Tuesday, April 10, 2012

Hunky Jesus

I'm not sure how I've passed eight Easters in San Francisco without attending the annual Sisters of Perpetual Indulgence celebration in Dolores Park. Every year the "leading-edge order of queer nuns" hosts all-day events for kids and grownups including an Easter egg hunt, an Easter Bonnet Contest, a Bring Your Own Big Wheel contest where you try to fly down a hill on a plastic tricycle faster than everyone else on a plastic tricycle, and my favorite of course, the Hunky Jesus Contest.

And more photos here.
This year, like the last seven, I missed the whole event. I had already spent the week before pestering Amir to let me hitch a ride with him to visit those ghost towns on the Delta on Sunday, so when my friend reminded me the Dolores Park festivities were the same day, I decided I'd have to wait yet another year to be a Hunky Jesus spectator.

While I personally find the irreverent themes witty and fun, I don't imagine most serious fans of Jesus do. I don't care enough what the perma-frowners think to spend any time trying to "defend" Hunky Jesus or cross-dressing nuns though, as if either of those were somehow morally corrupt and needed defending.

What appeals to me about The Sisters and their Easter party is that it's a celebration of the freedom to be who you are, or to dress up as someone you're not just because you want to, a chance to have fun while rejecting the idea that everyone should be the same, that if you're somehow different from the statistical or social norm by choice or by birth, than you are also somehow inferior or wrong. These kinds of iconic San Francisco events (gay pride, Folsom Street Fair, How Weird Street Faire, Bay-to-Breakers, Halloween in the Castro to name a few past and present) also represent safe havens of accepting and diverse communities for those of us who have ever felt marginalized.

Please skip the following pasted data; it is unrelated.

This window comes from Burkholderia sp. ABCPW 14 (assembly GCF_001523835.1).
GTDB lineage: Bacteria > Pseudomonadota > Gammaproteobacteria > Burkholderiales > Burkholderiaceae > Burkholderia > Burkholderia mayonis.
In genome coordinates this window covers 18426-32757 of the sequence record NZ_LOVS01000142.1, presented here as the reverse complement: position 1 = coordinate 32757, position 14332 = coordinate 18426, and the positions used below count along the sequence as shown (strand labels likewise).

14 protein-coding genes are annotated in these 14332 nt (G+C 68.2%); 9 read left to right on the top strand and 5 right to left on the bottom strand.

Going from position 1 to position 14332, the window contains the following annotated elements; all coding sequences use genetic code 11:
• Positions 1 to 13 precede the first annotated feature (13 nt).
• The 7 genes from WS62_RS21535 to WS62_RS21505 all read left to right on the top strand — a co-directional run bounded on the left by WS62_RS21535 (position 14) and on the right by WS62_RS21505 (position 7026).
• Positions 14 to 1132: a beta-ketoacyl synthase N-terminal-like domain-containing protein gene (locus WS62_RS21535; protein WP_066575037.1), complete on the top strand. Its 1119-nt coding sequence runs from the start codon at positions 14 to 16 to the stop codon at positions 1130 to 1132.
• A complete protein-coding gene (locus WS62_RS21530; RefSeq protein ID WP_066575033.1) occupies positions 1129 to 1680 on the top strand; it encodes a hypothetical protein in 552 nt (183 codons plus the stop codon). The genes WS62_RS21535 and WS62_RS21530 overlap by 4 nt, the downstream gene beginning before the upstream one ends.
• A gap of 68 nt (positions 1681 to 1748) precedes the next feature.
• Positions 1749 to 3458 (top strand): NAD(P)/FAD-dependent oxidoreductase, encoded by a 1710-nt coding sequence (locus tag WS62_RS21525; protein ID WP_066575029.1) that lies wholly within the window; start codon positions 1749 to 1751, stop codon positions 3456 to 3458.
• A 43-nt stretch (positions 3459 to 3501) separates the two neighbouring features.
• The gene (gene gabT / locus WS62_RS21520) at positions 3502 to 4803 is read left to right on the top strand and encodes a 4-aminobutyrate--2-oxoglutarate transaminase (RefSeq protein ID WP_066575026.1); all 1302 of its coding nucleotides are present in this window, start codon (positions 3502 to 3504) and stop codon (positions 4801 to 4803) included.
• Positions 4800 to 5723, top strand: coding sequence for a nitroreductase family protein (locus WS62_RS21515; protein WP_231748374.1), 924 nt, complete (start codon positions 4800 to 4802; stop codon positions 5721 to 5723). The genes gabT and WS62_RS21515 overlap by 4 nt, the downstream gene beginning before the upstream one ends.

I find it difficult to believe that anyone -- even middle-class, white, straight, non-immigrant Christian men -- could have gone their entire lives without at some point feeling disregarded or persecuted, part of an outnumbered minority unfairly judged or discriminated against by those who simply belonged to a bigger group or who had more power or wealth or who embraced a set of values most easily palatable to the average majority.

Which is why I find it hard to understand that anyone wouldn't relate to the spirit of these kinds of events. I say that, but at the same time my own experience has proven repeatedly that those who are mostly never marginalized rarely seem to remember the few times when they have been, and therefore are rarely willing to acknowledge they have anything in common with people who've chosen to transform their oppression into something positively joyful and inclusive.

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